Maire Rankin sex assault was staged, court told
A 45-year-old woman accused of murdering her elderly neighbour on Christmas Eve killed her in a drunken rage after she questioned her lifestyle, the trial heard yesterday.
Mother-of-one Karen Walsh denies beating to death 81-year-old Maire Rankin in her Dublin Road home in Newry, Co Down in 2008.
During cross-examination yesterday prosecuting barrister, Liam McCollum QC, accused Ms Walsh of beating the frail pensioner with a crucifix and then "staging" a sexual assault to make it seem like she'd been attacked by a man.
Ms Walsh, who had worked as a pharmacist in Dublin, repeatedly denied the prosecution's allegation.
Mr McCollum said: "She would have said to you 'you are ruining your life, you have a beautiful son next door, and a husband, what are you doing here in the middle of the night, on Christmas night?', but you were fuelled with drink and you didn't want this old lady telling you how to live your life.
"You pushed her and then grabbed the crucifix and started hitting her on the head."
Shaking her head, Ms Walsh said: "No, no. I didn't even see the crucifix."
Mr McCollum continued: "Then realising what had happened, you panicked because you had thumped her, beat her with a cross, you had killed her.
"That's when you began throwing things around the room to make it look like it was ransacked and carried out the sexual assault to make it look like a male had come in."
"No it's not," said Ms Walsh. "I could not have been nicer to her."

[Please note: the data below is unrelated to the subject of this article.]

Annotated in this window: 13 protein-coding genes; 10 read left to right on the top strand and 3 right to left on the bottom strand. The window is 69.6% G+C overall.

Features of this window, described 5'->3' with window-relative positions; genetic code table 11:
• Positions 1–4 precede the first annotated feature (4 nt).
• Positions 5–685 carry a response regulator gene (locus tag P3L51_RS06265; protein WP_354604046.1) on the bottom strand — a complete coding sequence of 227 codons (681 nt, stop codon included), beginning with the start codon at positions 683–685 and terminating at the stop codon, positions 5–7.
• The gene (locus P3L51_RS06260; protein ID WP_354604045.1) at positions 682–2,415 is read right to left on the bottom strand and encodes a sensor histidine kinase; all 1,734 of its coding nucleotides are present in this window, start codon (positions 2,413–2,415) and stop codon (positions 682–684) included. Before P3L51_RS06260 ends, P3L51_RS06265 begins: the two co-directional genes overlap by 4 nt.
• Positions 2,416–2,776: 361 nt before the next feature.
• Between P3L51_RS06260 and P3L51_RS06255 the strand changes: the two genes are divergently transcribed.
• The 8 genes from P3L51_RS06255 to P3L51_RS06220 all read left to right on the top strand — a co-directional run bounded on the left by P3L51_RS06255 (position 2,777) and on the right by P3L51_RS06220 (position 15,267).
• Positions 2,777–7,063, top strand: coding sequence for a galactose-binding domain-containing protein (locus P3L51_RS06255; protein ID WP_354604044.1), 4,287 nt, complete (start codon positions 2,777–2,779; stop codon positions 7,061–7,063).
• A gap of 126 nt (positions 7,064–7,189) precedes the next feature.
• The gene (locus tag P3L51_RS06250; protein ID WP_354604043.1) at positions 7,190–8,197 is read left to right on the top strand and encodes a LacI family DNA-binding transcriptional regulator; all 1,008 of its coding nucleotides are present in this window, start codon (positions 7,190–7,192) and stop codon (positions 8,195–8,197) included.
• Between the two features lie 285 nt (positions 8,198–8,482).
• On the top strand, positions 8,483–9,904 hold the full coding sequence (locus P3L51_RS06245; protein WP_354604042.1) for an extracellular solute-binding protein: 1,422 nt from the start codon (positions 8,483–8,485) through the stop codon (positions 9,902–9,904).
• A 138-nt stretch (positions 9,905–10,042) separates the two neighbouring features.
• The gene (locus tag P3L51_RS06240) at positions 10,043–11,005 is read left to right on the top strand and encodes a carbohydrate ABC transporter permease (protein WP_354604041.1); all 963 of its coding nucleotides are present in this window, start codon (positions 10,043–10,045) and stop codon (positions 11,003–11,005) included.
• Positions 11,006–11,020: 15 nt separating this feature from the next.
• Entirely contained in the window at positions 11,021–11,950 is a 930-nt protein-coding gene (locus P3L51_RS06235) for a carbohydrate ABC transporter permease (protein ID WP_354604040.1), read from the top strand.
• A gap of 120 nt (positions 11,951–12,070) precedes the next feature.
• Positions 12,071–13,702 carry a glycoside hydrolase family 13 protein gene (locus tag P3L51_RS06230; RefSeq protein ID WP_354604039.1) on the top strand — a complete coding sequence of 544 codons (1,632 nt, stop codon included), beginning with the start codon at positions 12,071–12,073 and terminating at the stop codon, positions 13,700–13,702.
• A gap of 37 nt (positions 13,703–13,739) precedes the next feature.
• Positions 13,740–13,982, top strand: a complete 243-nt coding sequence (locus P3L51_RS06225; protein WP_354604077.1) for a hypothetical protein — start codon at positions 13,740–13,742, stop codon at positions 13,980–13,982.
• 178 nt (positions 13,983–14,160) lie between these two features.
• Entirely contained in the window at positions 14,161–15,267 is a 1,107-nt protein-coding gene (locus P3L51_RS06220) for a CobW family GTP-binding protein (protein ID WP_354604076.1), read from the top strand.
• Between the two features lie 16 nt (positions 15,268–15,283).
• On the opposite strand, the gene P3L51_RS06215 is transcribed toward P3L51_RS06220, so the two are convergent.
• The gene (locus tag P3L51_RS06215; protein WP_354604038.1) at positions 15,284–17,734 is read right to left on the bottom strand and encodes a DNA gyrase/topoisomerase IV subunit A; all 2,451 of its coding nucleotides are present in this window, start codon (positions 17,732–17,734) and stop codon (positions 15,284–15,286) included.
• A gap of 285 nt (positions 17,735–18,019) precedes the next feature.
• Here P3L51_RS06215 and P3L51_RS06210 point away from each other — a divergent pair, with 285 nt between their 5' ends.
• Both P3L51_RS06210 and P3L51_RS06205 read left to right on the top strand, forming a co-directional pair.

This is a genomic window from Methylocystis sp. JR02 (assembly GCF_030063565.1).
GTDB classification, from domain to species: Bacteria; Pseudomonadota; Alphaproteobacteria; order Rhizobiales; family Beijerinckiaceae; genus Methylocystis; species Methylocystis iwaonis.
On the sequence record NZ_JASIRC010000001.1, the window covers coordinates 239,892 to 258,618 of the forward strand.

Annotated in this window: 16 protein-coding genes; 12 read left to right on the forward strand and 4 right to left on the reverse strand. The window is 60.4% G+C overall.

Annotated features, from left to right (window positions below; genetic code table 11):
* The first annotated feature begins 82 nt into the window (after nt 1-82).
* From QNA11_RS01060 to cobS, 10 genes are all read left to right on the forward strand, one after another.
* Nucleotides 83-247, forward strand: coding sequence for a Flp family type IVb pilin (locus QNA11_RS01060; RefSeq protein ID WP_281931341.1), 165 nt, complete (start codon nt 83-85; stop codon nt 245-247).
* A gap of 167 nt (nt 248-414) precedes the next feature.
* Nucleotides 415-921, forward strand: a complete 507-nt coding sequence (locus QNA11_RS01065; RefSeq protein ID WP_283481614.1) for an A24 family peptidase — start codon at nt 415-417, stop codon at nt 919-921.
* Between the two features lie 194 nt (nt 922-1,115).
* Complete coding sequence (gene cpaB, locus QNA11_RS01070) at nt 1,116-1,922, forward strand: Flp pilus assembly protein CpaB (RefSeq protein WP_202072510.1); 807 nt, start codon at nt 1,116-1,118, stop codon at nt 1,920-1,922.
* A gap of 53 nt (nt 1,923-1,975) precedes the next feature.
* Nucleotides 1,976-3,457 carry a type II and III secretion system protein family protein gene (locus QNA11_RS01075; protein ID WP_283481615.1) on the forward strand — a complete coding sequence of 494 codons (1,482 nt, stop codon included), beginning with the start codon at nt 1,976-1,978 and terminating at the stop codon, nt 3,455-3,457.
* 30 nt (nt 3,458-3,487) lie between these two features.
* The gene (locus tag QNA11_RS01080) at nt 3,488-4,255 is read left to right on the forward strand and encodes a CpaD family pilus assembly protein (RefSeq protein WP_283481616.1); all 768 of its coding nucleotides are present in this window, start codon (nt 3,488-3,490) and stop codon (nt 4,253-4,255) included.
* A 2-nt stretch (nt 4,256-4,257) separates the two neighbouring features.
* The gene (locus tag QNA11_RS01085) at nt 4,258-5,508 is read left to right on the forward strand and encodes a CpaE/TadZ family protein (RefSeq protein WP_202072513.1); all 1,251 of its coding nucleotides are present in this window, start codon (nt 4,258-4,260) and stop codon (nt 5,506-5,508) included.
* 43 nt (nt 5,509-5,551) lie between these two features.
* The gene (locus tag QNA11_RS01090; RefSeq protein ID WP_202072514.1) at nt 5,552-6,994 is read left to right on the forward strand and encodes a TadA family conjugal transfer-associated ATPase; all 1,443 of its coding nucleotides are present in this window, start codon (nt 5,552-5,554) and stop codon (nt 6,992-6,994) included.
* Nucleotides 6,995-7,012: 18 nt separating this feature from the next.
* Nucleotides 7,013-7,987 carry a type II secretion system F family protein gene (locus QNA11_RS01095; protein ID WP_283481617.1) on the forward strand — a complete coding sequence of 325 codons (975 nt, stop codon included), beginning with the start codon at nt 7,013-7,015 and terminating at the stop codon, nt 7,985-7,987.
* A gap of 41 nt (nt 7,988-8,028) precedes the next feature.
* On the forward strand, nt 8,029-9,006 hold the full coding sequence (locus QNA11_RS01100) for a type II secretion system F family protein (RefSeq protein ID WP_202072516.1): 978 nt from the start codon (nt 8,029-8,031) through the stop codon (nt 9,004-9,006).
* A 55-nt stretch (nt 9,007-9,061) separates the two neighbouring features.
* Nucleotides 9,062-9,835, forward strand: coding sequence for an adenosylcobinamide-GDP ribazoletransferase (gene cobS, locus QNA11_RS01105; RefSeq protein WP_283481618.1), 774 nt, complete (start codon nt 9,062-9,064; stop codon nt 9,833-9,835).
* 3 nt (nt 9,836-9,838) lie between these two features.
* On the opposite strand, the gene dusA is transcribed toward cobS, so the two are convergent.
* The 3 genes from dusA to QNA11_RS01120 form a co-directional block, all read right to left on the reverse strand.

"You took her clothes off and that is why there's DNA consistent to you on her breasts," said the barrister, but again Ms Walsh refuted the allegations.
The court heard that seven phone calls were made from Mrs Rankin's phone and that apart from one or two different digits, they almost match Walsh's husband's mobile and office phones.
Mr McCollum put to Ms Walsh that in a "panic" at what she had done and thinking she was locked out of her own house, she tried to call her husband to get back in. "The evidence I suggest to you points to all these things having happened," said the barrister.
"That's the truth of the matter because when you analyse your story and this idea that you were running around looking for an inhaler it all goes up in a puff of smoke."
But again, Ms Walsh told him: "I could not have been nicer to Mrs Rankin. I was concerned about her because she was very wheezy."
After Ms Walsh finished giving evidence, the jury heard from the former Assistant State Pathologist for the Republic, Dr Declan Gilsenan. He told the court that in his opinion, Mrs Rankin died as a result of a cardiac arrythmia of her heart, brought on by the stress of the assault.
Dr Gilsenan described how large clumps of the pensioner's hair, including scalp, were found near her body suggesting her hair had been "very forcefully pulled".
The trial had previously heard evidence from Prof Jack Crane, the State Pathologist for Northern Ireland, who said he believed Mrs Rankin had been sexually assaulted but Dr Gilsenan disputed this, saying it was a "trivial" injury, possibly caused by her falling on to a piece of furniture.
Dr Gilsenan also told the court he believed many of her injuries, including the 15 rib fractures, occurred after her death and these were most likely caused by someone trying to resuscitate her.
The trial continues.